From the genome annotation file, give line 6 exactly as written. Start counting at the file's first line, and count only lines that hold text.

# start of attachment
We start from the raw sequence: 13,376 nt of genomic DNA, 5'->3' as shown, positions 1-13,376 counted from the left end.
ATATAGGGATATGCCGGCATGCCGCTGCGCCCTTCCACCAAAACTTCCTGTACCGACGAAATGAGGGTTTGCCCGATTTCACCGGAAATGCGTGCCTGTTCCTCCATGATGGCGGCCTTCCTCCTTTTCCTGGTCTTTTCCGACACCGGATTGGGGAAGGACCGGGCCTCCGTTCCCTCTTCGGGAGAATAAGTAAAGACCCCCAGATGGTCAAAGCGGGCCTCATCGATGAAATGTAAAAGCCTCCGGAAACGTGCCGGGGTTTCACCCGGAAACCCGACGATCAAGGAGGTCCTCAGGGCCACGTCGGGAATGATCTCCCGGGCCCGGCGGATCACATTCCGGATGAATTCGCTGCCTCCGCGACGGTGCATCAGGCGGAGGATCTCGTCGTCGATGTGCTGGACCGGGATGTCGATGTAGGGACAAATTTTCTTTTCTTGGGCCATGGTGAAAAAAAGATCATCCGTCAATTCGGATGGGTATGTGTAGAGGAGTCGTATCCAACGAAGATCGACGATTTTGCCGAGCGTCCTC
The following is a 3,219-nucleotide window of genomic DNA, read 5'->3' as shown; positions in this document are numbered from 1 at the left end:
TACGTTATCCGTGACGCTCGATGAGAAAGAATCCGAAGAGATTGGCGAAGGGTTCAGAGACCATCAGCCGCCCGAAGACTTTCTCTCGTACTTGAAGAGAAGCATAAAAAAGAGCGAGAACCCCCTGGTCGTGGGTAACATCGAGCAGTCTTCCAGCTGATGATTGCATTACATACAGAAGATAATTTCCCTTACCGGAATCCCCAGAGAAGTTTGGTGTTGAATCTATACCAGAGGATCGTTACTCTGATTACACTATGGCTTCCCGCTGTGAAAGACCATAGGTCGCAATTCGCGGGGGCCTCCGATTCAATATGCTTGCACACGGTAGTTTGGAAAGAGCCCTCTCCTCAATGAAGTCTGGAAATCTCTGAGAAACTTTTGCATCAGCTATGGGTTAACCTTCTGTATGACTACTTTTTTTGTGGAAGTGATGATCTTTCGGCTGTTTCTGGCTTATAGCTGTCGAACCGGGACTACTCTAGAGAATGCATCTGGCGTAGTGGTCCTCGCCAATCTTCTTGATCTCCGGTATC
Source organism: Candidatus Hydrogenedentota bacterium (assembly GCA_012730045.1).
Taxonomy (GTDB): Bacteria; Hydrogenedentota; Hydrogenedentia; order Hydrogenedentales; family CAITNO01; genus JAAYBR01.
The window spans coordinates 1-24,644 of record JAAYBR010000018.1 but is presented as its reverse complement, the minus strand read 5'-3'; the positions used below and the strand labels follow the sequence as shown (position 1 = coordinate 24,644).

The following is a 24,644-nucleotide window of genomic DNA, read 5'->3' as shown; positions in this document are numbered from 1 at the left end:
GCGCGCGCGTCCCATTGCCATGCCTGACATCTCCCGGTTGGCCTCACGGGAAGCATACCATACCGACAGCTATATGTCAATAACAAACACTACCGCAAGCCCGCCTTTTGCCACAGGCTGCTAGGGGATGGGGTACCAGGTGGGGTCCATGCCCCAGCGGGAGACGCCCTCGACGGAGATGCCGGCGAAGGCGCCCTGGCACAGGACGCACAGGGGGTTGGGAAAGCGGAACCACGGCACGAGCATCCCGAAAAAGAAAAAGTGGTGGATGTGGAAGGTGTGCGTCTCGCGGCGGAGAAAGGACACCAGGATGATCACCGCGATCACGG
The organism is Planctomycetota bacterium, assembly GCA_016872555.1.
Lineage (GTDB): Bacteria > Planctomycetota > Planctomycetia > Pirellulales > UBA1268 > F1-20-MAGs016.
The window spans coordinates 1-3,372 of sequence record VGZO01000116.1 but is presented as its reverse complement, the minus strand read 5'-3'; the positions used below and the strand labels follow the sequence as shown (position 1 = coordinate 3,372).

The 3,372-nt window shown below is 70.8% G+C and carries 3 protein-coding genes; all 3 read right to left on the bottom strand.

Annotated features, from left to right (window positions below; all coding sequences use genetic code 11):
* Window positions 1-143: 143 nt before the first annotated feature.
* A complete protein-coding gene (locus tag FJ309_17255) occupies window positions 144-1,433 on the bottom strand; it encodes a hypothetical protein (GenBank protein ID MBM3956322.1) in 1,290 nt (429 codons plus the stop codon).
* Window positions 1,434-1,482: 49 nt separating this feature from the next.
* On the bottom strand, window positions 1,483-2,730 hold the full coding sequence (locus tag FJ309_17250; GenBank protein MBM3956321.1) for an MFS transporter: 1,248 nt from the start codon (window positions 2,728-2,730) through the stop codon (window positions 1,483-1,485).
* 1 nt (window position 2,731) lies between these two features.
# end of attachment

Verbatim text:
Taxonomy (GTDB): Bacteria; Hydrogenedentota; Hydrogenedentia; order Hydrogenedentales; family CAITNO01; genus JAAYBR01.